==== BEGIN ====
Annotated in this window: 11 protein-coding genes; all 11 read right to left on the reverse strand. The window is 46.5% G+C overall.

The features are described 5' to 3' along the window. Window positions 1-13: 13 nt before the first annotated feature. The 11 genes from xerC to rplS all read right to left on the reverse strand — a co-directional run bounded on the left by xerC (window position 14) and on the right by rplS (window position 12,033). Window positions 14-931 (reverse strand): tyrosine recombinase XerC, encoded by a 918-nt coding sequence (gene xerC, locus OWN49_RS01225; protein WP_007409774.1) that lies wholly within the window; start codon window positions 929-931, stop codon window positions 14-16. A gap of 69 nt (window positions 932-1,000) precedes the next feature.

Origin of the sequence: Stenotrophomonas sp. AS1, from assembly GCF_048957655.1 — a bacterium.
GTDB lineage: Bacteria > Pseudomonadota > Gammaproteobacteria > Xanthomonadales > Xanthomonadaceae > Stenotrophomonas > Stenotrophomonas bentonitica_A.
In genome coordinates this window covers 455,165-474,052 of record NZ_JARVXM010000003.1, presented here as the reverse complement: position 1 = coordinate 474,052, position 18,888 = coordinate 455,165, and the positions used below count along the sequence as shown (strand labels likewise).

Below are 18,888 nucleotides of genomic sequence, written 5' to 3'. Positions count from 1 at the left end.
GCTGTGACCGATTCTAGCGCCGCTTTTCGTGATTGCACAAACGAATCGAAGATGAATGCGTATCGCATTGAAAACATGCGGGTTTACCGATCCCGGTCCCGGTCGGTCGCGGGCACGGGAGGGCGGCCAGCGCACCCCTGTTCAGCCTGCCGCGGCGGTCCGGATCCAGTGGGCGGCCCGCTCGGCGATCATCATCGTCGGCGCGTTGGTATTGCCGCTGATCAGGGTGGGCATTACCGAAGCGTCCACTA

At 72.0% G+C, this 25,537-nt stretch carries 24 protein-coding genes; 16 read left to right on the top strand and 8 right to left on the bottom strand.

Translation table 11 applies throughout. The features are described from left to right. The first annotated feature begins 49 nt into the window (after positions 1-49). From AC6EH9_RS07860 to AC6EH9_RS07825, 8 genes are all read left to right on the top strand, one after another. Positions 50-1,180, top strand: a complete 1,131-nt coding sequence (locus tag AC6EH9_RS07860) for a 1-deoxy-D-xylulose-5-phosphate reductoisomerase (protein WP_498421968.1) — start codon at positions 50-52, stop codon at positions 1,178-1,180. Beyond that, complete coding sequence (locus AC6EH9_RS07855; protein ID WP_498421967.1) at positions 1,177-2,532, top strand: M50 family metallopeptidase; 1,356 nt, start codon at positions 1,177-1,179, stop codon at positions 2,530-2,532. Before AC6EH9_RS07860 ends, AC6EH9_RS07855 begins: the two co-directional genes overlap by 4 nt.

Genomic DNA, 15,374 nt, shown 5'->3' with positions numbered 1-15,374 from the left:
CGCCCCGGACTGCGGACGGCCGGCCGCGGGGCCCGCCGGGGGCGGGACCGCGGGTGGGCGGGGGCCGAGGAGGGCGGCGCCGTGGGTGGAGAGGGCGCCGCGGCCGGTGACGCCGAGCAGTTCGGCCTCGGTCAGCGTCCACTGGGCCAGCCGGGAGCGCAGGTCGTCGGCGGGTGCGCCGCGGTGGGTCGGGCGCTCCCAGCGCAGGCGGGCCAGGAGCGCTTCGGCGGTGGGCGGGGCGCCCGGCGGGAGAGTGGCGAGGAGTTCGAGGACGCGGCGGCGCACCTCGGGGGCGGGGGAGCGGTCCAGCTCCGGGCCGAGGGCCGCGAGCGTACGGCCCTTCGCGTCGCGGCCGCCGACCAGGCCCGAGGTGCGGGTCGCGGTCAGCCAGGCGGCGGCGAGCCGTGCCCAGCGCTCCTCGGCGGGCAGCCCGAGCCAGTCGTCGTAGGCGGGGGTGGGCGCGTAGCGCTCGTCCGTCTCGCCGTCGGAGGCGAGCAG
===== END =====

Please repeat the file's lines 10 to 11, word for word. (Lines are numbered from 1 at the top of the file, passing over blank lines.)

Genomic DNA, 15,374 nt, shown 5'->3' with positions numbered 1-15,374 from the left:
CGCCCCGGACTGCGGACGGCCGGCCGCGGGGCCCGCCGGGGGCGGGACCGCGGGTGGGCGGGGGCCGAGGAGGGCGGCGCCGTGGGTGGAGAGGGCGCCGCGGCCGGTGACGCCGAGCAGTTCGGCCTCGGTCAGCGTCCACTGGGCCAGCCGGGAGCGCAGGTCGTCGGCGGGTGCGCCGCGGTGGGTCGGGCGCTCCCAGCGCAGGCGGGCCAGGAGCGCTTCGGCGGTGGGCGGGGCGCCCGGCGGGAGAGTGGCGAGGAGTTCGAGGACGCGGCGGCGCACCTCGGGGGCGGGGGAGCGGTCCAGCTCCGGGCCGAGGGCCGCGAGCGTACGGCCCTTCGCGTCGCGGCCGCCGACCAGGCCCGAGGTGCGGGTCGCGGTCAGCCAGGCGGCGGCGAGCCGTGCCCAGCGCTCCTCGGCGGGCAGCCCGAGCCAGTCGTCGTAGGCGGGGGTGGGCGCGTAGCGCTCGTCCGTCTCGCCGTCGGAGGCGAGCAG